How Collecting Unemployment Can Impact Your Taxes

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The following is provided for informational purposes.

Unemployment benefits exist to help individuals and families weather difficult times. If you need to access your unemployment benefits, you're probably just focused on the immediate problems you're trying to solve: keeping the lights on and food on the table. Come tax time, however, you may be surprised by the way those benefits cost you later. 

That's because while you may have paid into the unemployment fund while you were working, the money you’re receiving isn’t tax-free. Figuring out how much you may need to pay and preparing ahead of time could help you avoid getting caught off guard.

You may have to pay income taxes on unemployment

Unemployment is treated the same as your regular earnings and gets added to your overall taxable income to determine your federal income taxes for the year. But unlike your wages, you don’t have to pay Social Security or Medicare taxes (FICA taxes) on unemployment.

How much you pay will depend on your total taxable income and the tax brackets for the year. For example, if you file your tax return using the single status (i.e., aren’t married and don’t have any dependents) and make $11,001 to $44,725 after deductions in 2023, then you’ll pay a 12% income tax on your unemployment.

As is always the case, moving into a higher tax bracket won’t increase how much income taxes you pay on all your income. It only impacts the money you earn that’s within that bracket. Even if you make $100,000, you still only pay 12% income taxes on the money that’s in the $11,001 to $44,725 range.

Your unemployment benefits could also be taxable at the state level. However, in addition to the states that don’t have any income taxes, California, New Jersey, Oregon, Pennsylvania, and Virginia don’t tax unemployment income.

Your unemployment gets reported to the IRS

Similar to how you receive a W-2 from your employers each year, your state will send you and the IRS a Form 1099-G with your total unemployment income for the year.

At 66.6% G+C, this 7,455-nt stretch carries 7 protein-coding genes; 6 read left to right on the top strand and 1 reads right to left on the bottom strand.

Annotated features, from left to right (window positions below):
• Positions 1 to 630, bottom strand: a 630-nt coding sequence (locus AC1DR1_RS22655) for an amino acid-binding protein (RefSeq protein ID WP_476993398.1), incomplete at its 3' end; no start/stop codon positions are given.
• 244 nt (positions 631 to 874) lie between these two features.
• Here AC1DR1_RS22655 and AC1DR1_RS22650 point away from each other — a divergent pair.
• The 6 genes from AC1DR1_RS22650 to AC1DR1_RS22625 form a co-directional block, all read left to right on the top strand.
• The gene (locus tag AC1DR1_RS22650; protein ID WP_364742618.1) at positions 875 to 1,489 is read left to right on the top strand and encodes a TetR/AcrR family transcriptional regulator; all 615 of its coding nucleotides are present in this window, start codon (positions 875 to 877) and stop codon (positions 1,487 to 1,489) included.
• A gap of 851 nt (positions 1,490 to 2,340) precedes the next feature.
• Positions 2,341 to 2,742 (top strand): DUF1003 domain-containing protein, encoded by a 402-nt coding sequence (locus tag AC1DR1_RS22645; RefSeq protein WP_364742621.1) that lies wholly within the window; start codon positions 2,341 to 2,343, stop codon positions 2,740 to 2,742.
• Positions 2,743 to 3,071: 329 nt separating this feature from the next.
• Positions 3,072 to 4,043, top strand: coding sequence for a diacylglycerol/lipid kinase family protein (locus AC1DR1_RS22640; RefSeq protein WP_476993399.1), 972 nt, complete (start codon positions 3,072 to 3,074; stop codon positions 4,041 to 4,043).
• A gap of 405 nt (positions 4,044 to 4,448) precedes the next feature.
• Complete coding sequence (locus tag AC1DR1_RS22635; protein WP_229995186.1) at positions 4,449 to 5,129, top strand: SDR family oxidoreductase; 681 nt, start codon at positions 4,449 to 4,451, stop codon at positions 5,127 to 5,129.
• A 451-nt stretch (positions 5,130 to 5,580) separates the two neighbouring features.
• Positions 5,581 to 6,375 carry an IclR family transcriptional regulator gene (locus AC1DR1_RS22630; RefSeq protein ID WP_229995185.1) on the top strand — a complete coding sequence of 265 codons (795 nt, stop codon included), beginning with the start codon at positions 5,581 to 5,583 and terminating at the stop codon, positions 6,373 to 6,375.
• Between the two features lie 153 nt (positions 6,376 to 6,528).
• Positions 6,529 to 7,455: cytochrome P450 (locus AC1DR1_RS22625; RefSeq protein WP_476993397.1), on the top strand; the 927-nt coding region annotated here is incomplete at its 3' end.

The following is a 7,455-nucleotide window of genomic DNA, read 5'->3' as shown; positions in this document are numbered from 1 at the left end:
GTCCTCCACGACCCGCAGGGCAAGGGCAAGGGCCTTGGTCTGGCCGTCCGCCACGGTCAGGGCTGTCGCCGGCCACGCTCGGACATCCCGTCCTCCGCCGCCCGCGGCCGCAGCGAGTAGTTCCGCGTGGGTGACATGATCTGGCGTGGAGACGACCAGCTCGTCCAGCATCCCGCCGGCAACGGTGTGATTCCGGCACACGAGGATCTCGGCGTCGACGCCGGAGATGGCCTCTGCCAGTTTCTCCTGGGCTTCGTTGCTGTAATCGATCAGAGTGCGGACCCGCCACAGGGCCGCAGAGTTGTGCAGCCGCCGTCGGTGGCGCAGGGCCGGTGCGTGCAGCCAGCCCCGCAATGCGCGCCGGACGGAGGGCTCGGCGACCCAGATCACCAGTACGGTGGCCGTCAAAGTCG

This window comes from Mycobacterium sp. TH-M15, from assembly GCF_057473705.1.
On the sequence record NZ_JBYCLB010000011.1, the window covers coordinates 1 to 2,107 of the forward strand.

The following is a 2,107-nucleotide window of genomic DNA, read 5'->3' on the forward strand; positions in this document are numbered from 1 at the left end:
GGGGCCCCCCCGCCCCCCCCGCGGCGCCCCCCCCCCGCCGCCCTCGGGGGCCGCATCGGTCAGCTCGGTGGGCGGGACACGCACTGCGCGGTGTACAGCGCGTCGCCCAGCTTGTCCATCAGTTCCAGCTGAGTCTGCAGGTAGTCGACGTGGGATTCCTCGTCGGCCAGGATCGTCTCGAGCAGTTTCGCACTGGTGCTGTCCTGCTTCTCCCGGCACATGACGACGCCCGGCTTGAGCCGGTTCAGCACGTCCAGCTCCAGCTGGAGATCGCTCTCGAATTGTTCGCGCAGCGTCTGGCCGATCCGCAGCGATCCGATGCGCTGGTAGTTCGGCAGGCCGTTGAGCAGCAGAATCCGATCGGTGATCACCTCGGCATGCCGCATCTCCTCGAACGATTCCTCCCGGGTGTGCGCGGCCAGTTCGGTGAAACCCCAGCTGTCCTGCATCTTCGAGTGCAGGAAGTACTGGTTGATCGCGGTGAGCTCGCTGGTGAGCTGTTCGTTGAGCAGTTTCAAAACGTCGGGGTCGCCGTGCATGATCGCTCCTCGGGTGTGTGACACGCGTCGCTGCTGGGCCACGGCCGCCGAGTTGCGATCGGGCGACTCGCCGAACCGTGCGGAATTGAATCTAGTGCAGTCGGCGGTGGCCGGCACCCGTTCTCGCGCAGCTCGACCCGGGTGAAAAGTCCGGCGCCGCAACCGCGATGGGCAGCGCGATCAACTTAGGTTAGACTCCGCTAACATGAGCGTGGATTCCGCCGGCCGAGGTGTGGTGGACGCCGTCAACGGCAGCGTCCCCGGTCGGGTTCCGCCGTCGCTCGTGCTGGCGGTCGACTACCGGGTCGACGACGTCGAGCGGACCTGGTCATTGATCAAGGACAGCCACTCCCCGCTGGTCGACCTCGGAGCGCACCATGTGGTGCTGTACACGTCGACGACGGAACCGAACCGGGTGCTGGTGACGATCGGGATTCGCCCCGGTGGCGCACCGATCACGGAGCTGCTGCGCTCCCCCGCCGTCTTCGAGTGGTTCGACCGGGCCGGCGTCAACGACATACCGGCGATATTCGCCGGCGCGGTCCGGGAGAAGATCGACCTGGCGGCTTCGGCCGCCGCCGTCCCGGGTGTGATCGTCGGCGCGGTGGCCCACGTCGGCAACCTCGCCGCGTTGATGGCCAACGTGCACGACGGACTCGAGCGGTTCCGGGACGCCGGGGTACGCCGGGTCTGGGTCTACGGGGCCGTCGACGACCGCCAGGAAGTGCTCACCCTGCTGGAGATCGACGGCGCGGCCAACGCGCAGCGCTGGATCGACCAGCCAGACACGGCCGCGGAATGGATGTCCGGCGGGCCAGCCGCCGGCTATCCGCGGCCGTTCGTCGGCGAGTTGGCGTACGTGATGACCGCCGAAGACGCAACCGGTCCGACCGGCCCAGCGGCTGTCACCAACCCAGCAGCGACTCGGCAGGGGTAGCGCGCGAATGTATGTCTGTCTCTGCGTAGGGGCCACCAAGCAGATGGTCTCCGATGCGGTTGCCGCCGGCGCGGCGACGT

You can copy the numbers from this form when preparing your tax return. If you choose to have money withheld from your unemployment, that will also be recorded on the Form 1099-G. Your return could be flagged if you don’t include these numbers as the IRS gets a copy of the form and knows you received the money.

Three ways to deal with unemployment income taxes

While your unemployment income is taxable, you can decide whether to pay the taxes now or later. You could approach the situation in three ways:

  • Have money withheld: You can ask your state to withhold money from your unemployment and send it to the IRS. This works similar to how employers withhold taxes from your paychecks.
  • Make estimated tax payments: You could also proactively make estimated income tax payments to the IRS and your state (if necessary) online. Many freelancers and gig workers do this quarterly because income taxes aren’t withheld from their pay.
  • Wait and pay later: You may want to choose to receive your full unemployment benefit without paying any taxes. While this will give you more money now—which may be necessary—it also means you’ll have to pay all the income taxes later.

There are pros and cons to each, and you’ll have to decide if it’s best to have less income now or pay more taxes later. However, you should also consider your overall financial situation before deciding.

For example, if you make less than the standard deduction for the year, you might not have to file a tax return or pay income taxes at all. For 2023, the standard deduction is $13,850 if you file as single or married filing separately, $27,700 if you file a joint return with your spouse, and $20,800 if you have a dependent and file using heads of household.

If you make less than that amount, you won’t owe any federal income taxes. But if you have income withheld or make estimated tax payments, you’ll have to file a return to get that money back.

Review your budget to prepare

Whether you regularly budget or are new to the concept, you may want to revisit your financial plan when you start to collect unemployment. Reviewing or creating a budget could help you find ways to save money, and it allows you to make an informed decision about if, when, and how much you want to set aside from your unemployment income for taxes.

If you’re looking for guidance or an expert’s opinion, MMI offers free financial counseling. Available 24/7, online and over the phone, it's a great way to get unbiased advice and support. 

Tagged in Taxes, Managing a loss of income

A corporate headshot of Louis DeNicola.

Louis DeNicola is a personal finance writer with a passion for sharing advice on credit and how to save money. In addition to being a contributing writer at MMI, you can find his work on Credit Karma, MSN Money, Cheapism, Business Insider, and Daily Finance.

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